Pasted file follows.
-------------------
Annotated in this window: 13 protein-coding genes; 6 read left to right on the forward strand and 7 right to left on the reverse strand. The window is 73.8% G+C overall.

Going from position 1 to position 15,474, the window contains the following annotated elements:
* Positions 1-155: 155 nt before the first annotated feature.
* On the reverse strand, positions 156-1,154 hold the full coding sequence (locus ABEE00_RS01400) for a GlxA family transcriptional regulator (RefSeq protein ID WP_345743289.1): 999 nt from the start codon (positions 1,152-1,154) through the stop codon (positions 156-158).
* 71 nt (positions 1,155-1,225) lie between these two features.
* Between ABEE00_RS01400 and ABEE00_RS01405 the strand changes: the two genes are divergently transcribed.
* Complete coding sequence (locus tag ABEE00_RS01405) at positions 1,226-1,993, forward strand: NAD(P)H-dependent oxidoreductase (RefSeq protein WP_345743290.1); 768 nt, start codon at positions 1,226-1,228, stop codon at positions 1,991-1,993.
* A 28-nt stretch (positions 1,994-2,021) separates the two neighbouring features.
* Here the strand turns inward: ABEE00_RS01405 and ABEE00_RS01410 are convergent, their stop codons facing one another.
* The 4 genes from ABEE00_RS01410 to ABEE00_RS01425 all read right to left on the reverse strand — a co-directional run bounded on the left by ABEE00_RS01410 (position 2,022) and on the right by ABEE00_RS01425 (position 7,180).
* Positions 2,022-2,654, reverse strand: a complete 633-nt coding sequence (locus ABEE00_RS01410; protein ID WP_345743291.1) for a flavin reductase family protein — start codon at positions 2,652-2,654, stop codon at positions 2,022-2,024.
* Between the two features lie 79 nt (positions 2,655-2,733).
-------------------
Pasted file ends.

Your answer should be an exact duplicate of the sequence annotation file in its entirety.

Annotated in this window: 13 protein-coding genes; 6 read left to right on the forward strand and 7 right to left on the reverse strand. The window is 73.8% G+C overall.

Going from position 1 to position 15,474, the window contains the following annotated elements:
* Positions 1-155: 155 nt before the first annotated feature.
* On the reverse strand, positions 156-1,154 hold the full coding sequence (locus ABEE00_RS01400) for a GlxA family transcriptional regulator (RefSeq protein ID WP_345743289.1): 999 nt from the start codon (positions 1,152-1,154) through the stop codon (positions 156-158).
* 71 nt (positions 1,155-1,225) lie between these two features.
* Between ABEE00_RS01400 and ABEE00_RS01405 the strand changes: the two genes are divergently transcribed.
* Complete coding sequence (locus tag ABEE00_RS01405) at positions 1,226-1,993, forward strand: NAD(P)H-dependent oxidoreductase (RefSeq protein WP_345743290.1); 768 nt, start codon at positions 1,226-1,228, stop codon at positions 1,991-1,993.
* A 28-nt stretch (positions 1,994-2,021) separates the two neighbouring features.
* Here the strand turns inward: ABEE00_RS01405 and ABEE00_RS01410 are convergent, their stop codons facing one another.
* The 4 genes from ABEE00_RS01410 to ABEE00_RS01425 all read right to left on the reverse strand — a co-directional run bounded on the left by ABEE00_RS01410 (position 2,022) and on the right by ABEE00_RS01425 (position 7,180).
* Positions 2,022-2,654, reverse strand: a complete 633-nt coding sequence (locus ABEE00_RS01410; protein ID WP_345743291.1) for a flavin reductase family protein — start codon at positions 2,652-2,654, stop codon at positions 2,022-2,024.
* Between the two features lie 79 nt (positions 2,655-2,733).